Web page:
A forum to discuss pole vault technique as it relates to beginning vaulters. If you have been jumping less than a year, this is the forum for you.

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Unread postby gkr » Sun Nov 24, 2013 1:36 am

I'm a sophomore and I started vaulting my freshman track season. After season ended I started jumping with a club near my house, they are very good coaches, but one of them is stuck on the whole "jump." Originally I had a problem with that but I have gotten much better and have separation. All he ever says to me is "Jump" and its to the point that he is ripping down my confidence with every vault, so they get progressively worse. Today at practice he made me cry because it is the only thing he says to me, he has become really in my head and right when I'm about to run down the runway he yells at me to "Jump." The other coach and I have a really god relationship and whenever he is coaching I get things done, and I have fun. What is the jump? Is is the push off the runway- I'm just wondering cause maybe I have a different idea to what it is. Also for whoever is reading this, my next step is to complete my invert.. Any suggestions on how to do that? I need to get past the safe point- the I can still see the ground point. I really appreciate whoever reads this and answers!


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Unread postby vquestpvc » Sun Nov 24, 2013 5:53 pm

The "jump" is actually a jumping action just like one would jump to make a basketball layup. Relative to track& field, it is like the take off in the high jump. When one "jumps" in a basketball layup the hand with the ball extends up while the same side knee drives up. See the similarity to the vault? Instead of a ball, it is the top hand on the pole. The key is, there is an explosive upward thrust off the ground. The action of extending the the hand with the ball or pole is to gain height (or separation as you noted) at take off. And, driving the knee is an action known as "blocking" whereby this thrust additionally adds to elevating you. A common phrase I'm sure you've hear before is that "you're under". This quite often means you run through the take off; in long jumping it is said that "you're over" which is the same. My cue to vaulters (or high jumpers) is to feel as though you are putting your take off foot down through the ground. So, I suggest you learn to jump up without a pole in your hand. Then progress to 3-4 steps working on jumping up with pole in hand. Eventually, get to your full approach at a slow pace on the track incorporating the jump. Then, again on the track or away from the pit, increase your approach to a competitive run working on jumping at the end. Maybe to gain a little more consideration from the coach giving you difficulty regarding the jump, try to have a conversation about jumping action whereby you also discuss the "penultimate step". Now I could tell you what that is, but then you'd only eat fish for a day. By finding out yourself, you'll demonstrate how serious about improving your "jumps" you are. Good luck.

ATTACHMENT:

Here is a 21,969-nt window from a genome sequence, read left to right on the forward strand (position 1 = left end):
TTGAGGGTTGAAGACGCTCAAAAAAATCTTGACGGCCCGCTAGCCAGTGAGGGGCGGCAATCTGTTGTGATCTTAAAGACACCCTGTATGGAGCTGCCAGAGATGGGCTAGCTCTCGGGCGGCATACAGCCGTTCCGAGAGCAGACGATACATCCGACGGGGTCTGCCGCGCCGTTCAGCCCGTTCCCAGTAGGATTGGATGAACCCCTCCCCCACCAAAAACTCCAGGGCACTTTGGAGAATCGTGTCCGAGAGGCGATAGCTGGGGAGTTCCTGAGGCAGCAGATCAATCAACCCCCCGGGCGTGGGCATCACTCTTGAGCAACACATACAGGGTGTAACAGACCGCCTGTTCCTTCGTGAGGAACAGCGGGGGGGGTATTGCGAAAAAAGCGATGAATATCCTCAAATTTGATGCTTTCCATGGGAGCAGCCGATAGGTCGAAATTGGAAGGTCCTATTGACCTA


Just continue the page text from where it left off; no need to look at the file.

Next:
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Unread postby grandevaulter » Sun Nov 24, 2013 7:06 pm

Toughen up and don't take it personal. He's trying to help you improve rapidly. Thank him for being persistent and paying attention to your jump.

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